After slinging Korean-inspired sausage on the streets of LA and winning season 3 of "The Great Food Truck Race" (and $50,000, to boot), Seoul Sausage founders Chris Oh, Ted Kim and Yong Kim have opened a brick-and-mortar outpost in the Little Osaka/Sawtelle area of LA.
The freshly-opened shop, which sits next to Blockheads Shavery on Mississippi Avenue, still feels a bit naked but has all the necessary elements to get grubbing: food and counter space to eat.
When Justin and I arrived at Seoul Sausage around 7:30PM on a Saturday night, we learned the the hard way that arriving early is key. They were already sold out of a few items and, as we learned while chatting with the staff, have been selling out every night. In fact, for Seoul Sausage's grand opening, the team prepped enough food for several days but sold out in a matter of hours. LA is serious about its sausage, I suppose.
Seoul Sausage keeps things short 'n sweet with its menu-- two types of sausages, three rice balls and two specials. Chef Chris shared that he plans to experiment with special sausages and rice balls (keep an eye out for a Thanksgiving-themed sausage in the near future) but that the core menu would remain focused on a few items.
After shaking my fists over my poutine-less future and the "Coming Soon" note affixed to the Spam Musubi rice ball, Justin and I placed our order and snagged some counter space with a view of the grilling action.
We first dug into the Galbi Sausage ($7.00), made with Korean-style short ribs--the KBBQ staple--and topped with kimchi relish and garlic jalapeno aioli. The hearty sausage delivered exactly the distinct galbi flavor I craved, and the flavorful toppings deliciously accented and rounded out each bite.
While it was the galbi sausage that drew me to Seoul Sausage, it was the Spicy Pork Sausage ($7.00) that won my heart. Each snappy bite provided such pure, spicy, porky goodness that it was hard to believe that I was eating a sausage and not seated around a smoking grill in Koreatown. The apple cabbage slaw added a dash of unexpected sweetness that took the dish from good to awesome.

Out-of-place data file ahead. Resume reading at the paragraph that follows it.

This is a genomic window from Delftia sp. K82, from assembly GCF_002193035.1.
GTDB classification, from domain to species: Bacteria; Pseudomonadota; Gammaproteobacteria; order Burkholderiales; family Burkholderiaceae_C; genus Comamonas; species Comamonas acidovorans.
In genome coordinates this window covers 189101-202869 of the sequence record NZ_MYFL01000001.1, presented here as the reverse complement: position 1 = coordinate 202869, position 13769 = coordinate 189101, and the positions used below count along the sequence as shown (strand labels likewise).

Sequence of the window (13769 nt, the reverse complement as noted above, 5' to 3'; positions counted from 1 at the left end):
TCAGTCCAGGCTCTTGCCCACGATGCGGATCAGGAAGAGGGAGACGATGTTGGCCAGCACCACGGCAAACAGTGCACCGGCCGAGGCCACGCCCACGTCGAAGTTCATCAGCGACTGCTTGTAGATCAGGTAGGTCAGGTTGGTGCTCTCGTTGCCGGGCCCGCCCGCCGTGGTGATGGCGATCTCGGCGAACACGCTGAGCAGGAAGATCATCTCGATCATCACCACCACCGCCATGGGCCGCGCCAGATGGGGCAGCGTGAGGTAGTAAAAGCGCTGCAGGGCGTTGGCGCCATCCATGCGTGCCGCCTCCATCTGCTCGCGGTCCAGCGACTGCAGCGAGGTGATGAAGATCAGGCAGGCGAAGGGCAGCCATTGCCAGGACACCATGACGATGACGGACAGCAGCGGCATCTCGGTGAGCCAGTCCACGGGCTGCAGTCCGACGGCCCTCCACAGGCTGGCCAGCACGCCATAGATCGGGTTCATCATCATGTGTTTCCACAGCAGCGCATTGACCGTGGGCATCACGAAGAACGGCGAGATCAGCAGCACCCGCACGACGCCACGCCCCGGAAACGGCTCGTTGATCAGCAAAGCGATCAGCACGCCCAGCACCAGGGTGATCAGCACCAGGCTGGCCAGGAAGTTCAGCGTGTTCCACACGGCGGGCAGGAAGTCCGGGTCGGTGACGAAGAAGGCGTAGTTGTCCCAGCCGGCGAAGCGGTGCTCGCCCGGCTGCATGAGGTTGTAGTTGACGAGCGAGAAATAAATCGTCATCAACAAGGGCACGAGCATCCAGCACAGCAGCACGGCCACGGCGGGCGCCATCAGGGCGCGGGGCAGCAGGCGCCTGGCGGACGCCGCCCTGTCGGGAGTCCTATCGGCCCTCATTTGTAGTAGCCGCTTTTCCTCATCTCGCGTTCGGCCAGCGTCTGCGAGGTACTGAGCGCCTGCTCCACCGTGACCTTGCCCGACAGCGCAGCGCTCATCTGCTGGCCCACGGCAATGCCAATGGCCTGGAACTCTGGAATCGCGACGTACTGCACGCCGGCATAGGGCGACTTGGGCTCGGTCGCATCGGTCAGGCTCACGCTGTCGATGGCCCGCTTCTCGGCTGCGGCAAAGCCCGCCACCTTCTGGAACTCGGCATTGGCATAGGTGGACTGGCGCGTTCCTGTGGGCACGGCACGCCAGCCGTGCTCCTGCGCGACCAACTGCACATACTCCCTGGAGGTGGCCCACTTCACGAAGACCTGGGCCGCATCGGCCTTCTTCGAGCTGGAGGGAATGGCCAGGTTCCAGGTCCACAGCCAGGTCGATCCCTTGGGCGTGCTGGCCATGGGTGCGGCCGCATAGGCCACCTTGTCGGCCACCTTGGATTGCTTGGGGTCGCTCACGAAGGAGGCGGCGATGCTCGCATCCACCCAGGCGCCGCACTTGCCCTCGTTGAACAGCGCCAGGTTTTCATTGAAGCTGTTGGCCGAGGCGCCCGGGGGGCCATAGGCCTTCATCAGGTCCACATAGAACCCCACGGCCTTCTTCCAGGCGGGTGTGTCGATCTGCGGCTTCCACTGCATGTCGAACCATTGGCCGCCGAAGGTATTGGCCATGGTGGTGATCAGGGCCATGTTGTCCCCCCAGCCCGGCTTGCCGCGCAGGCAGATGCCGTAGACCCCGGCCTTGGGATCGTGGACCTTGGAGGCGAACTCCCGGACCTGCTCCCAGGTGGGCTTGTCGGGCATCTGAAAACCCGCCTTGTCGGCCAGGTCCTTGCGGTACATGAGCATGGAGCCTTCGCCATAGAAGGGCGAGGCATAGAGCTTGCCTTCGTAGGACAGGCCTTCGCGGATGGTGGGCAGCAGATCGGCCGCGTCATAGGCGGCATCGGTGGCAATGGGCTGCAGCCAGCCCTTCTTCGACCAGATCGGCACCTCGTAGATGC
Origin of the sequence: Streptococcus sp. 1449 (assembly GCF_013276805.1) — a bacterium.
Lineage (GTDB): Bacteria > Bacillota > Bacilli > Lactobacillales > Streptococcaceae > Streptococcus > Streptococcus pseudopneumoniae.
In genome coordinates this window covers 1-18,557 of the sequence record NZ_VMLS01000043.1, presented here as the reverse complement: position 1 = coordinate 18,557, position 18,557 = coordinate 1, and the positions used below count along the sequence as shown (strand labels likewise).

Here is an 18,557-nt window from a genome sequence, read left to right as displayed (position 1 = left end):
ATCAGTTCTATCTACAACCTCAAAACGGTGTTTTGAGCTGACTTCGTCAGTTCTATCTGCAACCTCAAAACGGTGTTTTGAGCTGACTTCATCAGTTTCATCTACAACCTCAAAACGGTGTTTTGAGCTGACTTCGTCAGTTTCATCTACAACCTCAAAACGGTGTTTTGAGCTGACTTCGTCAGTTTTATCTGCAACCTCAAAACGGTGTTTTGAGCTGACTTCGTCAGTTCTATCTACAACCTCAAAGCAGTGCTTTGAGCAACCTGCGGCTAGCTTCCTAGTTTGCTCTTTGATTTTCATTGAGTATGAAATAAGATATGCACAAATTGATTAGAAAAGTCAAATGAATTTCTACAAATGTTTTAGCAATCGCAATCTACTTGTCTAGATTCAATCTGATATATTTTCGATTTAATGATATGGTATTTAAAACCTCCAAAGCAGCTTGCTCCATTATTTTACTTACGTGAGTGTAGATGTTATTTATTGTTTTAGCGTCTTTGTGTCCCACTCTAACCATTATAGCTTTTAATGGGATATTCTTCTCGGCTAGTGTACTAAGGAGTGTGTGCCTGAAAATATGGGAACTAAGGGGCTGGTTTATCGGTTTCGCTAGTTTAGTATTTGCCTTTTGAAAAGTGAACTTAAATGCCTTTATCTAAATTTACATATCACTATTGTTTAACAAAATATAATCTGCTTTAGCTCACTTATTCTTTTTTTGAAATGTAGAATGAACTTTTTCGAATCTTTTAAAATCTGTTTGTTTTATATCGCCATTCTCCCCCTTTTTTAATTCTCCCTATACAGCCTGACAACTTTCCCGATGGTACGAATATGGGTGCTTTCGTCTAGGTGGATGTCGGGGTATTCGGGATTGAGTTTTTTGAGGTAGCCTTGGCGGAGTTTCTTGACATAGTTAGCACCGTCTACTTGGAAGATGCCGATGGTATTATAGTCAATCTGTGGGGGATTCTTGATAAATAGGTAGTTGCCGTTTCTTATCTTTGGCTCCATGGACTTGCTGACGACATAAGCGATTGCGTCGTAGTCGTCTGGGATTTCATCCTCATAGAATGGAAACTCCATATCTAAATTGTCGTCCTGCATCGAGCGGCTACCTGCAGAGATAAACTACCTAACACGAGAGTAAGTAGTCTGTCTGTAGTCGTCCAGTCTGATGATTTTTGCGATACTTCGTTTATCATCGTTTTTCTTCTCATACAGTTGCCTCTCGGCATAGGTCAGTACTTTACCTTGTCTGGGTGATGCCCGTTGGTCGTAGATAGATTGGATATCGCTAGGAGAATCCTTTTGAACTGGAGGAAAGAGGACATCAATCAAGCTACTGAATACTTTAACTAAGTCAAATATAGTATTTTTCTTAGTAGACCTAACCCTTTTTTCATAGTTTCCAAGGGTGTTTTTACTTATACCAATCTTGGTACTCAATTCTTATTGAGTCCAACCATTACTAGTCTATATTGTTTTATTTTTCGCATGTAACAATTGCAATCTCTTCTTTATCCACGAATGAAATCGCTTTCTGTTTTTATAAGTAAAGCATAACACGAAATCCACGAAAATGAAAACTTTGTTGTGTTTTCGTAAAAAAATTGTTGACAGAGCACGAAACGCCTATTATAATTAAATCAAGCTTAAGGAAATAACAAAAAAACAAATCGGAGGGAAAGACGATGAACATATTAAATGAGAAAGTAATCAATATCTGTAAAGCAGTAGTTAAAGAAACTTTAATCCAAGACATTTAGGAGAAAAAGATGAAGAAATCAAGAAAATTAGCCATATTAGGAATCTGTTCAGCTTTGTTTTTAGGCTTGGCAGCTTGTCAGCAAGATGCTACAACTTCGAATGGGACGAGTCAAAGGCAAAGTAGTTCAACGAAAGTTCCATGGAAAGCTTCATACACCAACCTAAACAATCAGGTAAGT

We also ordered a L'il Osaka rice ball ($3.00), a tasty, crunchy homage to Japanese curry, which nailed the hearty flavors of the dish that inspired it.
After Chef Chris heard that this Hawaiian girl was desperate to try the still in-the-works Spam Musubi rice ball, he generously offered to whip me up a taste.
For their Spam Musubi ball, Seoul Sausage combines rice, macaroni, corn, cilantro, garlic, jalapeno, nori, sesame seeds, and Japanese mayo, fries the rice ball and then tops it with a lime Tabasco ketchup. The ball cleverly combined many ingredients of a traditional Hawaiian plate lunch (right down to the macaroni), and the amped up ketchup added a delightful heat. When Chris came back around to ask how it was, I had only one recommendation: more Spam!
And so, he made me another rice ball with MOAR SPAM (yes, I love Spam so much that it makes me go into meme-speak). With the additional Spam, each bite proved more savory and salty and, ultimately, even more satisfying. In short, was ono.
Even while sold out of dishes we wanted, Seoul Sausage delivered the goods both in terms of the food and incredibly friendly service. The shop serves up authentic taste in unique, interesting incarnations but doesn't rely on the novelty of their dishes for success. Rather, it feels like they're breathing new life into familar flavors while maintaining the heart and soul of the dish.
Next time, though, I'm getting my poutine...
11313 Mississippi Avenue
Los Angeles, CA 90025